It’s 2:30 am in the middle of the night. You’ve just woken up to use the bathroom and simply cannot go back to sleep. The next time you look at the clock and it’s 3:15 am. Your mind begins racing, worrying about the impact less sleep will have on your day. You’ll be exhausted, irritable, won’t be able to perform at your usual level. You can already imagine the inevitable crash at 4:00pm. If you’re like me you reach for food that will give you a kick, caffeine, sugary snacks all of which will be bad for your digestion. The next night the cycle starts all over again, only now with increased anxiety levels that perpetuate the problem Argghhhh! It’s the worst! I can say from experience that insomnia is one of the loneliest, most frustrating experiences there is.
We are not alone. Approximately 1 in 3 people have at least mild insomnia. That’s 10% of the population. Sleep medicine prescriptions are at an all time high. While they may help in the short-term. Sleep meds are not a long-term solution to the problem. They offer poor quality sleep, daytime drowsiness, brain fog and other longer-term effects on brain function and behavior.
When you are ready to tackle this unwelcome, nighttime intruder, there are things you can do to help promote better sleep. First things first, take a look at the cause. Medications, depression, anxiety, pain, hormones can all affect sleep and should be tackled first. Check with your doctor and pharmacist regarding side-effects of medications and evaluation of mood, pain and hormone levels. Once these issues are addressed, check out the list below to improve your sleep habits.
Routine. Start winding down an hour before bed and do the same things at the same time to prepare. For example, read, shower, brush teeth, journal. Your body will learn to associate that routine with sleep.
Schedule. Go to sleep at the same time each night and wake up at the same time each morning. Your body will become habituated to this cycle.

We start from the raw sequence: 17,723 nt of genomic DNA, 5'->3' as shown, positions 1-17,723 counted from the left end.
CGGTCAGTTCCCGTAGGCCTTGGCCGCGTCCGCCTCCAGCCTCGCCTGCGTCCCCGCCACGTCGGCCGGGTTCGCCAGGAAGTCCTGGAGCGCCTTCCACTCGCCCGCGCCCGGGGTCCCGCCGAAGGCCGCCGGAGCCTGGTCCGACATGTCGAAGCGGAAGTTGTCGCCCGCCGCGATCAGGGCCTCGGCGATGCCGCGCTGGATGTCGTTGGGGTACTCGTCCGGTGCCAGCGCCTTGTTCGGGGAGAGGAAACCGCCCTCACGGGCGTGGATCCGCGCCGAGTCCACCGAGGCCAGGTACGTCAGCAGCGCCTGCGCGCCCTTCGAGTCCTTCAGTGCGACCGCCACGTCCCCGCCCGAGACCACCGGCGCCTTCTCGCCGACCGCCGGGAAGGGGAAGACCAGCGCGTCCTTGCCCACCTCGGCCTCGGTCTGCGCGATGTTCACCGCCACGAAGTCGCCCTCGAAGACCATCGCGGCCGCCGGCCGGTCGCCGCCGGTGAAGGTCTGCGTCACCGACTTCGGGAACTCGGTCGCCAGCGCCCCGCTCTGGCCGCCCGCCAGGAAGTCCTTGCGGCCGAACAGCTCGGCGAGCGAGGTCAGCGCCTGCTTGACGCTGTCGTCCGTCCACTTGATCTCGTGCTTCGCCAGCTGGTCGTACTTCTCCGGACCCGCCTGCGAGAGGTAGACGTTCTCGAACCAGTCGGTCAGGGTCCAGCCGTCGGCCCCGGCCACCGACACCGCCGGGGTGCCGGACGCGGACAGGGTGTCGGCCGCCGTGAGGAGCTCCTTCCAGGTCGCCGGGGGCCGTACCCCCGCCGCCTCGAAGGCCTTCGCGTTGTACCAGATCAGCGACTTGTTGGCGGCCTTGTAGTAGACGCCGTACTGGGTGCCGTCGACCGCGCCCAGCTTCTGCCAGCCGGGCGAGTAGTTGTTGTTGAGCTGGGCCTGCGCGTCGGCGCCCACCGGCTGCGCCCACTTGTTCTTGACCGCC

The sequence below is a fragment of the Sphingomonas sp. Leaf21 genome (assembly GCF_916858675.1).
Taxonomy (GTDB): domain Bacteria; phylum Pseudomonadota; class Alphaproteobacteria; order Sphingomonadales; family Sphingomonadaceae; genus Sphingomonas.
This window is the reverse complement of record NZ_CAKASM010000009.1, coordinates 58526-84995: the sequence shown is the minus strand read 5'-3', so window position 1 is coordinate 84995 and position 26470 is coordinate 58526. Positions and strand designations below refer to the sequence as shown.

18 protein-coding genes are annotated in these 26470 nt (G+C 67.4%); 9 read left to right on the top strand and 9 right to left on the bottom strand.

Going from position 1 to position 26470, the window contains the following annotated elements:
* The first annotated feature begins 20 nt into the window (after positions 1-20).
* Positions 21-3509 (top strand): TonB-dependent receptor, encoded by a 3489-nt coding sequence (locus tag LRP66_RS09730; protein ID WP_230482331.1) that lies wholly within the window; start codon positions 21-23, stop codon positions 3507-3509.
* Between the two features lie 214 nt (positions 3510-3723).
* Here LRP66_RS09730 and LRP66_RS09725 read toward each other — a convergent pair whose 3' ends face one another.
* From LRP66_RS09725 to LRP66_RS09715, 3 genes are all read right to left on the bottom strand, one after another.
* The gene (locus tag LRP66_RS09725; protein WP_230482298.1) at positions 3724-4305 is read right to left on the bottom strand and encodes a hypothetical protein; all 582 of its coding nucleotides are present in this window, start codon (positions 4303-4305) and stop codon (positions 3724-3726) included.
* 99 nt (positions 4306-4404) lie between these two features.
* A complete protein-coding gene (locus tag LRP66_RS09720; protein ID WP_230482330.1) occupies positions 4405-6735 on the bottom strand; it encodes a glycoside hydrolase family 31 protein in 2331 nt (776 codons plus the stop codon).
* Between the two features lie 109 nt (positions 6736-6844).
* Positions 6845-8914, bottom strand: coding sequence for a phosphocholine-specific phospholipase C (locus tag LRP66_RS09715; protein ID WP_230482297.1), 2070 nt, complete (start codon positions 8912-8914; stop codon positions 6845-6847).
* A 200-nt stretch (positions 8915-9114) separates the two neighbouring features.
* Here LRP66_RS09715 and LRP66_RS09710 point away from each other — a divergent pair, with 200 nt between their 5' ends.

No naps. Try to avoid naps or limit them to 20 minute catnaps.
Caffeine. Limit your caffeine to two cups during the day and absolutely no caffeine at least four hours before bed. This includes sodas and other caffeinated treats.
Alcohol and nicotine. Limit alcohol and nicotine as they will impact falling and staying asleep.
Technology. No technology at least an hour before bed. Some of the most successful people I know do not take their devices into the bedroom. The light affects melatonin levels and the content makes it difficult to slow your mind.
Bedroom. Make your bedroom an oasis of comfort, quiet and darkness. Reduce the temperature, light and noise for best results. Keep pets out of the room if they disturb you. Turn your clock around especially if you are a clock watcher.
Temperature. Your hands and feet should be warm. In Ayurveda, a centuries old healing practice, they recommend a sesame oil foot massage and wearing socks for better sleep.
Get out of bed. This is a tough one. If you wake up during the night, get out of bed if you don’t fall back to sleep within 20 minutes. Go to a darkened room and do something boring until you feel drowsy and go back to bed. Remember we are trying to link your bed with sleep not tossing and turning.
Use your breath. Finally, if you have trouble falling asleep no matter what time of night, use your breath to help calm your body/mind. Take ten deep, belly breaths with ever lengthening exhales. When your exhale is longer than your inhale, your nervous system responds by slowing down.
Feel free to pick and choose which habits you want to try first. Take baby steps and be patient. It takes time (like a few weeks) to adjust to the new normal. If you’ve tried everything and are still hopelessly sleep deprived, tell your doctor. Sleep specialists can help support your efforts towards better sleep. Good luck and sleep well!